Gerbera daisies (Gerbera jamesonii ) are often a gardener's favorite with large, 4 to 5 inch vibrant-colored blooms, such as yellow, pink and red. They can be planted in a sunny area of the outdoor garden or in containers, if desired. As an added bonus, they also make excellent cut flowers for floral arrangements and bouquets. Gerbera daisies are winter hardy in United States Department of Agriculture plant hardiness zones 8b to 11. In zones 9 to 11, winterizing your gerbera daisies is not necessary.
Add about 3 to 4 inches of organic mulch (e.g., bark, pine needles) around the base of the outdoor gerbera daisies in zones 8b and 9. Do this in the fall about two weeks before the first frost.
Bring potted gerbera daisies indoors in zones 8 and colder. Consider doing this in zone 9a as well where an unusual cold spell can kill your gerbera daisies. In addition, the soil in potted plants freezes before the ground freezes since it is not well insulated.
Lift up outdoor planted gerbera daisies in zones 8a and colder. Dig around the root ball carefully with a trowel and pot them in individual containers. Use all purpose potting soil and plant to the same depth as they were planted outdoors.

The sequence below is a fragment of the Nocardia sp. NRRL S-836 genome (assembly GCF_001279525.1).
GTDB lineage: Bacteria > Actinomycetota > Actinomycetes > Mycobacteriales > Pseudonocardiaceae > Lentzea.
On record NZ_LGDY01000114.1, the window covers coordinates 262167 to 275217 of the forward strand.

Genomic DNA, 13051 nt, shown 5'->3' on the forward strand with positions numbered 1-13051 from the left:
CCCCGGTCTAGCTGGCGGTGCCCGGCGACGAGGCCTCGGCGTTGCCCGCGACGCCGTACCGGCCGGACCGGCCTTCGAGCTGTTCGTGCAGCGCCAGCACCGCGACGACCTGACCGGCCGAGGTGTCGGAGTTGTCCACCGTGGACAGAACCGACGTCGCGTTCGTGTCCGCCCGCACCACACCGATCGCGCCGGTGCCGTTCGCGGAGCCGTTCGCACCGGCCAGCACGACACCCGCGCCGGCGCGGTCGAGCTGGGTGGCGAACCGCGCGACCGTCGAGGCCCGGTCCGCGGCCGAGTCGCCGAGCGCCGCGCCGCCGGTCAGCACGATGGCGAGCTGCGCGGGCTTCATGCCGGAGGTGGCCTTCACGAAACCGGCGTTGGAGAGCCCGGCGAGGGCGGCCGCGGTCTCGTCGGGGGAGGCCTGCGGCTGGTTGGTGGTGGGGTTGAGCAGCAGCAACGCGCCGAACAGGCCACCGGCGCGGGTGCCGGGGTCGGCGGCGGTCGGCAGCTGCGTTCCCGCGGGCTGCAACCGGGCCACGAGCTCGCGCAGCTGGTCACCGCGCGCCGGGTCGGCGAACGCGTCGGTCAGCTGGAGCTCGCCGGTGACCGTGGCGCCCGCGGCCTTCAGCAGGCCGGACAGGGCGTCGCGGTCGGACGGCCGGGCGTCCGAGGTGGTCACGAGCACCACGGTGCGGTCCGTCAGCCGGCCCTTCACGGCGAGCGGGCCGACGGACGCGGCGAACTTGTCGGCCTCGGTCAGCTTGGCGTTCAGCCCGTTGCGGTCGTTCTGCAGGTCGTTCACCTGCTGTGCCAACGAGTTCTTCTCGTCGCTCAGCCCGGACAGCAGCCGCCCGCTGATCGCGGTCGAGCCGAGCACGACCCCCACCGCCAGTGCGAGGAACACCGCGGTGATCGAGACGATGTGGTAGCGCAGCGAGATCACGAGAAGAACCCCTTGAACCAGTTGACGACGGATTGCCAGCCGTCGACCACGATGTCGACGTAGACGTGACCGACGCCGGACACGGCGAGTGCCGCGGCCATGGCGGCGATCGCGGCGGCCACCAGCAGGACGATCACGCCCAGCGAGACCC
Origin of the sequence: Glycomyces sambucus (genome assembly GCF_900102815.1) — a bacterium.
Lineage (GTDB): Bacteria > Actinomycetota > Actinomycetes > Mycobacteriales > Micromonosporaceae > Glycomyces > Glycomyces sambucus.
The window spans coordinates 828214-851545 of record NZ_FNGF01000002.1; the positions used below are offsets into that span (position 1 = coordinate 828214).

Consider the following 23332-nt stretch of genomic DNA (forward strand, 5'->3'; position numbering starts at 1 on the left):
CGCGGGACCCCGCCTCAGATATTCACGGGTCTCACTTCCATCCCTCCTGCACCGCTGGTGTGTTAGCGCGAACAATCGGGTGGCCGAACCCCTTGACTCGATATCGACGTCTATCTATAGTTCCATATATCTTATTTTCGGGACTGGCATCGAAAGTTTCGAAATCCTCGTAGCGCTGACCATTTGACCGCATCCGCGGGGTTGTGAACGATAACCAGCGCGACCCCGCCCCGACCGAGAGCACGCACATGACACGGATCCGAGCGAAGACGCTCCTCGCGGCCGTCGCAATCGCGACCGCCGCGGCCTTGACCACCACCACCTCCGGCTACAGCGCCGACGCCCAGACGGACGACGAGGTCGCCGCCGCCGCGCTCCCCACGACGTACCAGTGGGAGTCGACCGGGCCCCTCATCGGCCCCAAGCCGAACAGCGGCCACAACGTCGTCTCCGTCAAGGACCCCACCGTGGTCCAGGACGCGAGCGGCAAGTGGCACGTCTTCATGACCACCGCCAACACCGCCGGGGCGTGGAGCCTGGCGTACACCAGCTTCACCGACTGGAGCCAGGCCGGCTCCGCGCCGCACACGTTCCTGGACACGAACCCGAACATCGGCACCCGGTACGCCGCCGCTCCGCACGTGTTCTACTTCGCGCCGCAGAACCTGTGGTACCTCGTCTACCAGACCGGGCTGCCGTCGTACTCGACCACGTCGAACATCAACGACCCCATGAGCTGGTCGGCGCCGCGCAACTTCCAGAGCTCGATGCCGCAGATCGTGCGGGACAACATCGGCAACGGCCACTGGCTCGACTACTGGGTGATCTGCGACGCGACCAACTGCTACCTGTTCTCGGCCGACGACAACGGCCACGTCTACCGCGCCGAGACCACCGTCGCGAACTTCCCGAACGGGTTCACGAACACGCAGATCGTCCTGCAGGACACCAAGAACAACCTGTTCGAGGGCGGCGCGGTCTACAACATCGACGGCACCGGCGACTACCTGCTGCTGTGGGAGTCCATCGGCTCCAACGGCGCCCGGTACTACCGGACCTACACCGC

Set the potted gerbera daisies in a sunny location indoors. A sunny south facing window is an ideal location. Keep daytime temperatures between 61 and 70 degrees Fahrenheit and nighttime temperatures around 56 to 65 degrees Fahrenheit.
Mist indoor gerbera daisy's foliage one to two times per week during the winter months, especially when the heat is on and the air is drier than other times of the year. If the flowers are in bloom, do not mist the blooms.